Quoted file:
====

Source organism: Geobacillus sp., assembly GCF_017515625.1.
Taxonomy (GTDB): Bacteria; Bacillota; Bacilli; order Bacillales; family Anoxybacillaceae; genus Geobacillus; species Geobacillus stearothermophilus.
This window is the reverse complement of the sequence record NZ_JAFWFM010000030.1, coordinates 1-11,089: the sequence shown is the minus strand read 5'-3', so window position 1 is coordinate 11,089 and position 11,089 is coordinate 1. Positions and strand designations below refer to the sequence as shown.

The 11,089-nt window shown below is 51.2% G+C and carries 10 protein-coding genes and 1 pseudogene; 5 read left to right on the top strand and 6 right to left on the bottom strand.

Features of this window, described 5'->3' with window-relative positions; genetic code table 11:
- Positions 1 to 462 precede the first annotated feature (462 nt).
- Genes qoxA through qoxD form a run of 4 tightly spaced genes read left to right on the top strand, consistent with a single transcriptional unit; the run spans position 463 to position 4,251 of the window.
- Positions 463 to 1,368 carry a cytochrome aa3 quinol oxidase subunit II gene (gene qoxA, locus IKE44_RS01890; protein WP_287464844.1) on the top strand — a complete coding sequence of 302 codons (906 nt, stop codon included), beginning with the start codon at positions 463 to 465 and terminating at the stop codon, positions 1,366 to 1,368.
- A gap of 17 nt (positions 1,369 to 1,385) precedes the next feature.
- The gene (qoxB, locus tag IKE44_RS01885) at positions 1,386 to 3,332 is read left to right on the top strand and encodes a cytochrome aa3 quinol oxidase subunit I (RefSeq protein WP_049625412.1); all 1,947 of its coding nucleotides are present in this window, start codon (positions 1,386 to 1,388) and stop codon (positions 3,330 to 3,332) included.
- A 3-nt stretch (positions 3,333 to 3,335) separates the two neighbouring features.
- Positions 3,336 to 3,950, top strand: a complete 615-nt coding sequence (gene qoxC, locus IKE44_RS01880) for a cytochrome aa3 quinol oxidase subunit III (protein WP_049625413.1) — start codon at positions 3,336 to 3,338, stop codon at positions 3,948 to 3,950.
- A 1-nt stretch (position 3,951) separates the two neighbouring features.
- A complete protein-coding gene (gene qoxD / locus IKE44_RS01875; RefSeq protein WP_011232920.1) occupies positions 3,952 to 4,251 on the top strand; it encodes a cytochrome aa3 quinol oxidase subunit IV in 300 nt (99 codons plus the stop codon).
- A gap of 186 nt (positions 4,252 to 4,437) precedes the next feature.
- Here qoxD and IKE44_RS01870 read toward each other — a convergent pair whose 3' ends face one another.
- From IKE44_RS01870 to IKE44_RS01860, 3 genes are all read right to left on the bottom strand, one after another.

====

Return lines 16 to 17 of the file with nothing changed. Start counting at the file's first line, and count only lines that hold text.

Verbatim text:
- Here qoxD and IKE44_RS01870 read toward each other — a convergent pair whose 3' ends face one another.
- From IKE44_RS01870 to IKE44_RS01860, 3 genes are all read right to left on the bottom strand, one after another.